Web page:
Tonight, President Bush will deliver his final speech on the State of the Union. Tomorrow it's Florida for the Republicans. Next week, for both parties, it's Super Tuesday in more than 20 states around the country. As we preview those events, we also get a report on how Americans feel about the nation's place in the world and its ability to control its own destiny. Also, Senator Kennedy endorses Barack Obama, and a big American spy satellite has lost power and it could hit the Earth in the next few weeks. We hear what that could mean.
FROM THIS EPISODE
Senator Edward Kennedy is a mainstay of the liberal Democratic establishment, but today he gave his endorsement to the self-styled "outsider," first-term Senator Barack Obama. He was introduced by his niece, Caroline Kennedy, daughter of the late President John Kennedy, at American University in Washington. Susan Milligan reports from Washington for the Boston Globe.
President Bush will deliver his last State of the Union address tonight, trying to be heard over the din of the presidential campaigns. With his approval ratings down in the thirties and the Democrats running Congress, we get a preview of what he plans for his final year in office. Also, after South Carolina, are the Democrats any closer to deciding their nominee? Senators Barack Obama and Hillary Clinton have won two states apiece. Next Tuesday, they'll face off in 22 primaries and caucuses around the country. We hear from both campaigns. Will Ted Kennedy's endorsement make a big difference? On the Republican side, tomorrow's Florida primary has become a nasty confrontation between McCain and Romney. Can Giuliani survive?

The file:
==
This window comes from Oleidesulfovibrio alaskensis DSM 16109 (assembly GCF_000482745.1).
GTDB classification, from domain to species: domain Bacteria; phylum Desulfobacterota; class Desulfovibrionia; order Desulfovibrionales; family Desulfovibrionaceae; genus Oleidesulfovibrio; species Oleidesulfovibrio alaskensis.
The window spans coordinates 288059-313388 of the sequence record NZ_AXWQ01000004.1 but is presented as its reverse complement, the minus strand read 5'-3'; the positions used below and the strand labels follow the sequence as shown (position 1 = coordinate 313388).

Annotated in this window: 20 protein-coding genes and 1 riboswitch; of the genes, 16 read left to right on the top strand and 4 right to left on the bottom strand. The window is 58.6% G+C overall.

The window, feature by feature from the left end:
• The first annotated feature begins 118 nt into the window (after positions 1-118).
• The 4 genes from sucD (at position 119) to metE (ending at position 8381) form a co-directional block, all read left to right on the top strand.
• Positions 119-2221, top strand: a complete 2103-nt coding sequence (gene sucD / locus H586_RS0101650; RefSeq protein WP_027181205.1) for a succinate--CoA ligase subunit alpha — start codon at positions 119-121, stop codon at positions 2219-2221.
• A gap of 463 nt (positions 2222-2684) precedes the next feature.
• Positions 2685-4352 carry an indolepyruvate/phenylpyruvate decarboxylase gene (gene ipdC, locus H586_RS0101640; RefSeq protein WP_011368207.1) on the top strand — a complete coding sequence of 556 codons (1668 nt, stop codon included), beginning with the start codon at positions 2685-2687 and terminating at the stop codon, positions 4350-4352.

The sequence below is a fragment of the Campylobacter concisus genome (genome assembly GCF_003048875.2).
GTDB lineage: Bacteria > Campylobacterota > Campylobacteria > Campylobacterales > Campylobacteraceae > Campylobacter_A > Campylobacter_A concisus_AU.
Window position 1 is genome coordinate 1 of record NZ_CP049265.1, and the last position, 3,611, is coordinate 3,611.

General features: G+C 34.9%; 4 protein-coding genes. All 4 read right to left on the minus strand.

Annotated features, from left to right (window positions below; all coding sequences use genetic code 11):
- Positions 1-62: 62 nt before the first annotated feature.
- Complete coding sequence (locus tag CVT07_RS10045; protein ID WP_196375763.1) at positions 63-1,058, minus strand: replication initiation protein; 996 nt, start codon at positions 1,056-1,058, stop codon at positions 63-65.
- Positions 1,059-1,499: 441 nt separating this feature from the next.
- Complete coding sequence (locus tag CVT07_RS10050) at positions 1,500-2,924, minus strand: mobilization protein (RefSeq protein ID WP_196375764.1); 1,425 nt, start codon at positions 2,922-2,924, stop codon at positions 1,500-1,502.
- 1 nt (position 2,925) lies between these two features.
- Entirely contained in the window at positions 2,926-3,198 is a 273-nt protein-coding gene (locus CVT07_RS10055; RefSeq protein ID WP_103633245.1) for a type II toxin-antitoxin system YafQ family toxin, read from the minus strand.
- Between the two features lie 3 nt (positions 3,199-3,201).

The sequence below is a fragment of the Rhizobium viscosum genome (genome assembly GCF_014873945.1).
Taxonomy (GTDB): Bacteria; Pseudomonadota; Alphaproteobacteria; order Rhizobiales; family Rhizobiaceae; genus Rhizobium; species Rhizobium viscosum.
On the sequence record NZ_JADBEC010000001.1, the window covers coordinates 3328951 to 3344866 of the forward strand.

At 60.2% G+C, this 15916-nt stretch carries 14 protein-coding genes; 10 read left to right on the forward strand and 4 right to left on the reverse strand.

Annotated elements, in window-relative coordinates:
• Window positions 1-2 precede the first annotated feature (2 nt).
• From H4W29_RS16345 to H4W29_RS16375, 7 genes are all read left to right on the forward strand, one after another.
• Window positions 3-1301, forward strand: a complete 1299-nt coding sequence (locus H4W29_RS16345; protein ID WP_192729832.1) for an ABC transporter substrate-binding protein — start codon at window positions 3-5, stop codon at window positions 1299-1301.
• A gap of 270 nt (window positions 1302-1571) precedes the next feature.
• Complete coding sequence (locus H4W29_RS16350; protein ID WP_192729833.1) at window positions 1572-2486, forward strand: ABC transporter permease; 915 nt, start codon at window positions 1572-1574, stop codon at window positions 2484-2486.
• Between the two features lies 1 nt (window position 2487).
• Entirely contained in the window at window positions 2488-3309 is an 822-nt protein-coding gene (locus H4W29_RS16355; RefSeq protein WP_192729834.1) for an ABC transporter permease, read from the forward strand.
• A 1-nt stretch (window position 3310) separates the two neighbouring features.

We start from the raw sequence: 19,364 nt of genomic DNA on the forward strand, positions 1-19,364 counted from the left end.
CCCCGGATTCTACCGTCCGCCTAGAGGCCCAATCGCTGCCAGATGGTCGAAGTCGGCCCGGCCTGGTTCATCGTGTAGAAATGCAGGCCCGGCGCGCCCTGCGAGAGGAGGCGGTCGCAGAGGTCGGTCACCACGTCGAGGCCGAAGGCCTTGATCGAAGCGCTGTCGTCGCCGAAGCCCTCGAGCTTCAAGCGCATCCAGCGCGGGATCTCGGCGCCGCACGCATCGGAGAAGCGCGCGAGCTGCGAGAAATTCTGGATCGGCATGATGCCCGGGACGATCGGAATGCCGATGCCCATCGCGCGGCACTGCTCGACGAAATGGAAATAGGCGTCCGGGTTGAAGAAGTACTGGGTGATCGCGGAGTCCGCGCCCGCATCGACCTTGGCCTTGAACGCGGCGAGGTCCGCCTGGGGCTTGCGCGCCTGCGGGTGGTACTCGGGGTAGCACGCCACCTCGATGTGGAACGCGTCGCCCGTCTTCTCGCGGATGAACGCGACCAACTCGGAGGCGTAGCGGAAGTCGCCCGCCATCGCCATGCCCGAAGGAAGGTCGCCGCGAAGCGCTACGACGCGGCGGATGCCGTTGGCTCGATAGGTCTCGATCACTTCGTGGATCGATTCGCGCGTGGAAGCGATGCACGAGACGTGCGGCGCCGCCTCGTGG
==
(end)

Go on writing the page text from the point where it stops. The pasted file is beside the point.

A spy satellite which could contain hazardous materials is out of control, but the National Security Council says "appropriate government agencies are monitoring the situation." Jonathan McDowell, an astronomer at the Harvard-Smithsonian Center for Astrophysics, analyzes the space program and blogs about it on Jonathan's Space Report.
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White House ‘Norms:’ Past and Present President Trump has famously violated traditional rules of presidential behavior. Now Barack Obama has broken the studied silence maintained by former presidents. He’s even attacked Trump by name. Warren explores the historical context and future implications with Tim Naftali, who once ran the Richard Nixon Library and Museum.
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